Multivitamin Supplements Hastings NE
Offutt A F B, NE
The Whole Story
The Whole Story
Whole-food concentrates unleash a
It is a piece of practical health advice that you’ve heard as long as you can remember: Take a multivitamin every day. No one can argue with that. According to the Dietary Guidelines for Americans issued in 2005, many people are deficient in key nutrients—especially calcium, magnesium and vitamins A, C and E—with older individuals, strict vegetarians and women of childbearing age running even higher deficiency risks. In addition, regular multivitamin use has been associated with everything from reduced cataract risk to improved recovery after gastric bypass (Ophthalmology 4/08, Obesity Surgery 2/08).
The catch with multivitamins is finding a product that will provide the greatest bang for your nutritional buck. One of the biggest assets a high-quality multi can possess is the presence of whole-food concentrates.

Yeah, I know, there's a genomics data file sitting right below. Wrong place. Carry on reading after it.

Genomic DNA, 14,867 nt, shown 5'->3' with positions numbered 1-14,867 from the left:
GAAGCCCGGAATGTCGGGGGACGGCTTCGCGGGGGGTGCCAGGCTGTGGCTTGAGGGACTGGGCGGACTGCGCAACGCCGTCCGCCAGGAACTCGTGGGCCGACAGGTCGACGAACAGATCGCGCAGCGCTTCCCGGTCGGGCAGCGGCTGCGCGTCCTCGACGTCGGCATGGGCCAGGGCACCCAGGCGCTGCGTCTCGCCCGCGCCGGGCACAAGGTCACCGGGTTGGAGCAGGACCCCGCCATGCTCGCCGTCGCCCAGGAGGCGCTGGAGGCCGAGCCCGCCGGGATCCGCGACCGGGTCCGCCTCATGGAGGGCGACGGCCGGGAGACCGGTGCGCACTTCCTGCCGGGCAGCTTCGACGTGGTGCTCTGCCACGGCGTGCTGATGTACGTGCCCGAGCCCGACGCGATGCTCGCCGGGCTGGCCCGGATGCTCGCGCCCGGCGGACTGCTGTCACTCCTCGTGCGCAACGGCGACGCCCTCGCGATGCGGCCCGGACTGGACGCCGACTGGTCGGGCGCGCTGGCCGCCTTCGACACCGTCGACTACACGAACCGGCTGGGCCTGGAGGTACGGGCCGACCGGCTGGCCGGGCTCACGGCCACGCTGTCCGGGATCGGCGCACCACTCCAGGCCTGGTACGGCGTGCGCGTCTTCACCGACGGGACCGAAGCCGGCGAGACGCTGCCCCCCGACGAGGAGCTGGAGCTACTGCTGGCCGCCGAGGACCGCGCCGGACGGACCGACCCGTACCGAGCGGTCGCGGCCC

One of the researchers who discovered vitamin C—and won a Nobel Prize for doing so—was Hungarian physiologist Albert Szent-Györgyi. A colleague asked him to treat a patient who showed signs of scurvy. When Szent-Györgyi gave the person vitamin C in the form of fruit juice extract, the patient quickly recovered. After purified vitamin C became available, Szent-Györgyi was asked to treat yet another scurvy patient. The doctor expected even better results with pure C; to his surprise, the second patient didn’t respond as quickly as the first.
Obviously the juice extract had contained a special extra something that the purified vitamin didn’t. Scientists now call such “somethings” cofactors, compounds that make vitamins more effective within the body. These cofactors are missing from synthetically produced vitamins. What’s more, researchers
The hottest properties in the supplement world today, though, are superfruits such as...